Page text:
This journey has been anything but easy. But I’m still moving through and moving on. Not everyone would be able to do that. I never thought that I would be able to do that.

My coworker has told me numerous times that I have “found a home here.” I know that he is referring to our workplace as home, and I agree. I fit in so well at work, even being the only female among so many men and boys. I can be myself…my sarcastic, funny, cursing-like-a-sailor self. I’ve also learned that I don’t have to put up a wall there. It’s okay not to be happy all of the time, and they accept that and embrace it. As much as my workplace is a home for me, I feel like I’ve also found a home here, in the city where I now reside. I’ve met so many people and done so many things here that I would have never done in my old home. Being free feels so different, so scary and yet so rewarding.

A friend of mine reached out to me yesterday. It was strange because I had just been thinking about her, realizing that her birthday was coming up and wondering what I could mail to her just to let her know I still care. My best friend showed her some recent pictures of me and she noticed how much better I looked. She said I looked good and relaxed. I thanked her and told her it’s still a struggle, but I manage. Then she told me she was proud of me. I put my phone down and tried to hold back the tears, but they came through anyway. Someone was proud of me. I know it’s such a simple statement, but it’s something I wanted and tried for so long to get my parents to feel towards me; of course, that never happened. I’ve recently heard it from other people in my life and rejected it, as I tend to do with positive compliments given to me. Hearing those words from her just…I don’t know how to describe it. It meant so much to me.

I’ve been working on acknowledging my denial of my DID diagnosis and trying to get past it. I think I am in a better place now – not all the way there, but close enough – to accept everything. I’m not going to lie, I’m still scared of what will happen in the future. As I get closer to my parts, I know that I will have to deal with new memories, and those memories will not always be good ones. I think I have a good support system in place to help me through it, though. I’m not alone. We’re not alone. We don’t have to feel like we’re all alone anymore. I don’t want my parts to feel like they have to hide anymore. They’ve been through enough.

There is a DID conference coming up in February through An Infinite Mind. I’ve thought about going to a conference for the last two months. There was a conference given by another organization just a few weeks ago, but it was on the other side of the country and just not feasible. This conference is probably the closest and most accessible to me, as it’s taking place in Orlando, FL. On a whim, I asked my best friend if he would go with me (the conference is for people with DID, their supporters, and therapists). He said he would. I feel so much better about going there with someone I know and trust. I think it will be a good experience for me. I still have to figure out exactly how I am going to manage it financially, but I’ll do what I have to do. I’ve already gathered some things to sell online to earn some extra money that I can put towards the trip. I think I deserve it. I know I deserve it. It will work out somehow.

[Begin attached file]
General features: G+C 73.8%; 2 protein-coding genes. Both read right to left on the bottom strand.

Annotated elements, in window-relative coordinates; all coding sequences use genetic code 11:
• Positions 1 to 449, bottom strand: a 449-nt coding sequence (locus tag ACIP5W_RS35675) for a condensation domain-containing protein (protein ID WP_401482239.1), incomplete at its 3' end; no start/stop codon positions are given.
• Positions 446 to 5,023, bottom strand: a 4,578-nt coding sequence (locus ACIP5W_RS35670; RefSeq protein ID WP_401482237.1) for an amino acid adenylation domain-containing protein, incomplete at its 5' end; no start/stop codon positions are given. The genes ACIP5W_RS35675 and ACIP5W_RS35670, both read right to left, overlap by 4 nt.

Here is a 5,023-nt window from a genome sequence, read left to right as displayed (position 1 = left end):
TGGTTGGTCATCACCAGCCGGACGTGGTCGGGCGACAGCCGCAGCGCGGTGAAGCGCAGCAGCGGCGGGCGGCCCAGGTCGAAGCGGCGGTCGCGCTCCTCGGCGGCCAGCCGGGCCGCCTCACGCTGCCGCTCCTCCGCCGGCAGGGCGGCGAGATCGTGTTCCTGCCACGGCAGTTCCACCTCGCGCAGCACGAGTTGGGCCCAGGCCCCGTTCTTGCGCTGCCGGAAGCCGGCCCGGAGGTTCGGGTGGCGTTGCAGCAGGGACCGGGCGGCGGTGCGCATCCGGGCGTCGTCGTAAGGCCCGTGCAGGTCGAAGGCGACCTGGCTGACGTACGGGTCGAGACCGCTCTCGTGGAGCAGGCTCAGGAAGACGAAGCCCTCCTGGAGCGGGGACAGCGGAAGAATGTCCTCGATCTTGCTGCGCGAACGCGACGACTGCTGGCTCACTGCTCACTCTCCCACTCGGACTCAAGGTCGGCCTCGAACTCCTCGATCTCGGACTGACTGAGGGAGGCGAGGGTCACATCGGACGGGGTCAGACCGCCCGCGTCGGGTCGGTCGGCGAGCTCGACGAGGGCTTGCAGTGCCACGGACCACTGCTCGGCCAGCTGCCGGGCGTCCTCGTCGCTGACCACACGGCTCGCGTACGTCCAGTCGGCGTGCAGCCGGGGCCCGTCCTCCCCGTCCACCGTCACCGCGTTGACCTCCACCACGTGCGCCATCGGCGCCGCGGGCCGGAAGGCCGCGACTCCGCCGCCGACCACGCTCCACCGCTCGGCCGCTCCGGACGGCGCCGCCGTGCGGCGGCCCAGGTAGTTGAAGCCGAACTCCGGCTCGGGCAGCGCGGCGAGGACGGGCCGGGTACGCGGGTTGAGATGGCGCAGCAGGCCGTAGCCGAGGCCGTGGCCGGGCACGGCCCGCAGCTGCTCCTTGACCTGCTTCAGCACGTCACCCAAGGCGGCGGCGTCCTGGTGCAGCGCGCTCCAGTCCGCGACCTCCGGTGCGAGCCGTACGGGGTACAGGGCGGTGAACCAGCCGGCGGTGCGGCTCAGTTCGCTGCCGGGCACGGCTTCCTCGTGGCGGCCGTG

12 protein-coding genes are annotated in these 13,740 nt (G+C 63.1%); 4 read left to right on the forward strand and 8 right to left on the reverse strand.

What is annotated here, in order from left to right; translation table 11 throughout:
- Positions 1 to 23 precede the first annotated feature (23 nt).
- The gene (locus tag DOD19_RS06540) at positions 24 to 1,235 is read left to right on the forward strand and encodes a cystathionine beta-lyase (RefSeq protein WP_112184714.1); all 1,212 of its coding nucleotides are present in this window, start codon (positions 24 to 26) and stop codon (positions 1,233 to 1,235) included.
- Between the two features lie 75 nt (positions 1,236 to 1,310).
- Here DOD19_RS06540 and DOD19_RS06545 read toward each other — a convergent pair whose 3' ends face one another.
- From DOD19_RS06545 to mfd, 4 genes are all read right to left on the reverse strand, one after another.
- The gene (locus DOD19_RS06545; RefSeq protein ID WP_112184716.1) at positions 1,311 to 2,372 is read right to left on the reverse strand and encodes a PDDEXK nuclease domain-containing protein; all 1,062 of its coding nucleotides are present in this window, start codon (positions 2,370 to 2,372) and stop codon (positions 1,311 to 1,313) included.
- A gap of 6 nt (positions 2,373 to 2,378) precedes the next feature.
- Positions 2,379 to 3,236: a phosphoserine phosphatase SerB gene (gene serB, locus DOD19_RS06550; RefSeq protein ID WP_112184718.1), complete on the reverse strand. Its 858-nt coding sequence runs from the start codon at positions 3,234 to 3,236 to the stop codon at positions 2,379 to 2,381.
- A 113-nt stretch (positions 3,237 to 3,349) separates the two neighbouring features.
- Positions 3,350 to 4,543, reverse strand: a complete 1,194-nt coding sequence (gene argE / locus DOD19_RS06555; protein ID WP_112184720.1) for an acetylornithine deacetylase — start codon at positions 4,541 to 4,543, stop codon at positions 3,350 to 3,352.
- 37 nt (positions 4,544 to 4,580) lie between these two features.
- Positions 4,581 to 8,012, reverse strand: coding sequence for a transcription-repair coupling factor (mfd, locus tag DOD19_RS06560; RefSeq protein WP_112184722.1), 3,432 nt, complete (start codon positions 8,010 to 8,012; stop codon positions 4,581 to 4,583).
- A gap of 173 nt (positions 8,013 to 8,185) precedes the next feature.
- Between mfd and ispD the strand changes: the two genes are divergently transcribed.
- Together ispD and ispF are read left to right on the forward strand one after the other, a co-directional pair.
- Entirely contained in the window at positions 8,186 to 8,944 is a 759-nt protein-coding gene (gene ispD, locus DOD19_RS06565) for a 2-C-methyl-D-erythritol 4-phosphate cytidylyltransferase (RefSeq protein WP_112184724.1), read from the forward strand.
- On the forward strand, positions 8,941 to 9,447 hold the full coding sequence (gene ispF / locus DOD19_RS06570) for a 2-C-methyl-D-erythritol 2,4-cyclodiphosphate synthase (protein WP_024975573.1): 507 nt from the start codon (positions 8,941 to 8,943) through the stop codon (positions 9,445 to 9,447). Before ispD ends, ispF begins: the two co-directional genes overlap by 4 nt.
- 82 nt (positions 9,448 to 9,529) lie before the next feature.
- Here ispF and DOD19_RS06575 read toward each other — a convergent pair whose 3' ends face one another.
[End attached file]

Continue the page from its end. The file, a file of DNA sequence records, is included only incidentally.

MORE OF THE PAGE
I have a little more than two weeks left to get my graduate school application completed. I’ve ordered the transcripts, mailed out recommendation forms to be filled out by my professor, and filled out the FAFSA. All I have left to do is the essay. It’s funny how writing comes so easily for me until there is something that I need to write. Then I put it off for as long as I can because I feel that my writing will be inadequate, or that I won’t have anything substantial to write. I’ll get it done. I need to get it done before life gets so crazy that I just won’t have the time.

I felt a little guilty today because I had off from work and didn’t really do anything except wash my laundry. I haven’t really had a day off to myself in a while. I probably needed to sit at home and do nothing. I’m tired, physically and mentally. I’ve had a headache for four days. I need a break. But there’s really no time for breaks. I just hope I don’t burn out.


I realized yesterday that I have been so disconnected from the outside world. I don’t read the newspaper. I don’t watch TV anymore, so I never watch the news. I rarely go on my computer, so I miss most news stories that tend to pop up when you’re surfing the web. Don’t ask me about politics; I have no clue what’s going on aside from Donald Trump running for president. Don’t ask me about popular crime stories; I haven’t heard them. The one thing I may know about is the weather, and my knowledge is limited to whatever the app on my phone provides me.  Which, by the way, isn’t much, since yesterday a friend mentioned a hurricane coming and I had no clue about it.

I realized that, while some disconnection is okay, I feel like I’ve cut myself off from the world too severely. I used to take pride in knowing everything about what was going on in the world, whether it be politics, economic affairs, ethical issues, et cetera. I watched the news every day. I spent hours online reading articles about whatever sparked my interest. Now I’ve become the total opposite.

I did a little self-reflecting to figure out why I’ve become so cut off. I know why I avoid watching television. It was something I did with my father for the last few years, since he was too sick to do much of anything else. We would watch all kinds of shows, even “trashy” reality TV. I admit, I am using the term watch loosely. I was mostly listening to the TV as I typed a paper up for school on my laptop and obsessively checked my Facebook newsfeed waiting for something exciting to come up. Regardless, watching TV reminds me of my father, and I just don’t want to be reminded of him right now.